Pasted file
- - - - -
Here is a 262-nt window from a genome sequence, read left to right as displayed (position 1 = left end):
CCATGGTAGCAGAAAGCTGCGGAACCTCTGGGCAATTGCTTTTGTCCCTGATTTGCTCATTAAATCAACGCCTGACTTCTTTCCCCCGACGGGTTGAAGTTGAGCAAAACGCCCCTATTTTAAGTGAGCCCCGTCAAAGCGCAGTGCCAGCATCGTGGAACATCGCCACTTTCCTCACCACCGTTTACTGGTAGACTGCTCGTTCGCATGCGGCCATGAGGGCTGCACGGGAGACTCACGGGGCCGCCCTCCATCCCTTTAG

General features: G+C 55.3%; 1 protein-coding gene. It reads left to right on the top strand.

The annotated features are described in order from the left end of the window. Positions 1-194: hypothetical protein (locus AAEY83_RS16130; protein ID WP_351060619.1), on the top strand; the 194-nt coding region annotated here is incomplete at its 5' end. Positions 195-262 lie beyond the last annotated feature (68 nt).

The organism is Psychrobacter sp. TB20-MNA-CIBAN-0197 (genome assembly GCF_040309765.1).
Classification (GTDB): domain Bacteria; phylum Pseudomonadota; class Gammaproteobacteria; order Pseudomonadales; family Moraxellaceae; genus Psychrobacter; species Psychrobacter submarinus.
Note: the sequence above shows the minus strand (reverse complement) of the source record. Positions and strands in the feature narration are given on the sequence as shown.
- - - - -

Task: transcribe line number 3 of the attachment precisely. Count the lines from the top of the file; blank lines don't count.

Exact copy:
General features: G+C 55.3%; 1 protein-coding gene. It reads left to right on the top strand.